In order to meet the objectives of the Paris Agreement to limit global temperature warming to 2°C, sectors such as shipping must take action to minimize their carbon emissions. What are shipping companies in Canada, and particularly in the St. Lawrence River region, doing to reduce their carbon footprint and meet national and international emission reduction targets? This article provides an overview of the GHG reduction initiatives put in place by the International Maritime Organization (IMO) and the responses of some of the shipping companies operating on the St. Lawrence River to combat climate change.
International Maritime Organization actions to reduce greenhouse gases from ships
The IMO is the agency responsible for the safety and security of international shipping and the prevention of pollution from ships. Since 1997, the IMO has been working to regulate GHG emissions from shipping and only in 2018 did it adopt a strategy for reducing GHGs from commercial ships. The IMO strategy aims to reduce GHG emissions from international shipping by at least 50% from 2008 levels by 2050. And while it is considered the most carbon-efficient mode of transportation, actions must be taken to decarbonize it. While the ways in which the shipping industry can significantly reduce its GHG emissions are still under development, several promising options exist.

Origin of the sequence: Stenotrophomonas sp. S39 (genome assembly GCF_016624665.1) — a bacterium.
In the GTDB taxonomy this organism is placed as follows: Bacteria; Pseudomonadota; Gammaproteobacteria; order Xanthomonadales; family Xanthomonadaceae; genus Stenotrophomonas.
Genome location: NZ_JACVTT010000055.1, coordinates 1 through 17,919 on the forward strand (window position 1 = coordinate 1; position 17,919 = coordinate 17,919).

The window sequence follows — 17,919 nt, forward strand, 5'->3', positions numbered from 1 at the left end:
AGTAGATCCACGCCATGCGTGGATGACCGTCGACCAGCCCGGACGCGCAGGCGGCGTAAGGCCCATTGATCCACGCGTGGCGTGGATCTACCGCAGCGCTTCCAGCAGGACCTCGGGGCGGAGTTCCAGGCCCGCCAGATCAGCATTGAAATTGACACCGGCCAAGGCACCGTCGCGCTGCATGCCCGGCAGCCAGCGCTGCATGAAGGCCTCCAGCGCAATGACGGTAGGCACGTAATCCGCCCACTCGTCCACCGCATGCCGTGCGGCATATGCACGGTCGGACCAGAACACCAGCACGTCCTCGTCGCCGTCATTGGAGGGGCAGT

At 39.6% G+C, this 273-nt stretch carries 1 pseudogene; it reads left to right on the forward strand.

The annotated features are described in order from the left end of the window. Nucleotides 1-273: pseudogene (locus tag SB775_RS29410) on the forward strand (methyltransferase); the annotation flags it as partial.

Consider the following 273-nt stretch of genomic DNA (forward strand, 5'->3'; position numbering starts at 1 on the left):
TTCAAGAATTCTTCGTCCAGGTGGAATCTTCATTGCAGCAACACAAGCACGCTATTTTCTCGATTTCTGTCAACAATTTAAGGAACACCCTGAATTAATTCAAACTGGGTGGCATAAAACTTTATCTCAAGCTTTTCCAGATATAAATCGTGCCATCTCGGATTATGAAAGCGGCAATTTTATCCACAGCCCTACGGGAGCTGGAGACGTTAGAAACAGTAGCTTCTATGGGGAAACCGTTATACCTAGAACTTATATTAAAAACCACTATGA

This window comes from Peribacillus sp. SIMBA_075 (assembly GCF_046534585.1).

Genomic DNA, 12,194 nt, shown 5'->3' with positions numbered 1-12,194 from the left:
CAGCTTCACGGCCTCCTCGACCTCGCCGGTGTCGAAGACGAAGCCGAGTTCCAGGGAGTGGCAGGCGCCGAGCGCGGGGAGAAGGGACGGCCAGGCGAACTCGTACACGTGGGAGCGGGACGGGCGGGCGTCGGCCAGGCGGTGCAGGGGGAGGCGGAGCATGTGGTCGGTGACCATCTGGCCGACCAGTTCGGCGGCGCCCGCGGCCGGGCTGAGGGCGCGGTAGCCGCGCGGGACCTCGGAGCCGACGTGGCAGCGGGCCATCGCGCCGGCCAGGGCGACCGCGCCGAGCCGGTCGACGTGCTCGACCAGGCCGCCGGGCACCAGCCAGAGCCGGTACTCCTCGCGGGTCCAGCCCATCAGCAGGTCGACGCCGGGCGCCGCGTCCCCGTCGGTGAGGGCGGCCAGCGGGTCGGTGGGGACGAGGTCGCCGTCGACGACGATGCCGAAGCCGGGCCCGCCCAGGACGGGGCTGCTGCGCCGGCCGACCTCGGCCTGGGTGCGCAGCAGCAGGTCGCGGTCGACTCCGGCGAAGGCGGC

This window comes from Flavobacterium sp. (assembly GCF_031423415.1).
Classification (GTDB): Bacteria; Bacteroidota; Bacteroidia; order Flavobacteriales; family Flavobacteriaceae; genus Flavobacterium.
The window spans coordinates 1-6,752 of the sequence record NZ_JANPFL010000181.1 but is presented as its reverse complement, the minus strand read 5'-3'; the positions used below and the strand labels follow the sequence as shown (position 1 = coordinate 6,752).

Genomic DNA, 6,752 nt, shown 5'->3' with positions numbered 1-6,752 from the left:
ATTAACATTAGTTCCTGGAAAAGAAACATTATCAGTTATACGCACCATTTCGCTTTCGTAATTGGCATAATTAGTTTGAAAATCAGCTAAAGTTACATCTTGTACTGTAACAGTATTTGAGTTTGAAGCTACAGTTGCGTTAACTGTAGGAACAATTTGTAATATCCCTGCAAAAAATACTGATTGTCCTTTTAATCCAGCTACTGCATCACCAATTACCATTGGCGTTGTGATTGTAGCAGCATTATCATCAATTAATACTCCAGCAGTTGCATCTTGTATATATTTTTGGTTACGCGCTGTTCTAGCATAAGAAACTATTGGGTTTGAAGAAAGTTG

The IMO GHG reduction strategy defines a timetable and includes a non-exhaustive list of possible measures for the short (2018-2023), medium (2023-2030) and long term (beyond 2030). These strategies fall into three categories: technological measures, operational measures, and market-based measures. Technological measures include the development and installation of GHG reduction technologies onboard ships. Operational measures aim to improve a ship’s operations through voyage optimization, reduction of ship operational speed and hull maintenance. Market-based measures, such as the European Union Emissions Trading Scheme and carbon pricing, are non-technological measures with economic overtones that can provide incentives for shipping stakeholders to take action to reduce their emissions. They can generate revenue and contribute to climate policy funding in other sectors.
Overview of measures to reduce greenhouse gas emissions from shipping
The Energy Efficiency Design Index
The Energy Efficiency Design Index (EEDI) is a non-prescriptive, performance-based mechanism that allows the industry to choose which technologies to use in a specific ship design. As long as the required level of energy efficiency is achieved, ship designers and builders are free to use the most cost-effective solutions to bring the ship into compliance. For new ships, the EEDI is the most important technology measure, as it promotes the use of more efficient and energy-saving equipment and engines and, therefore, less pollution.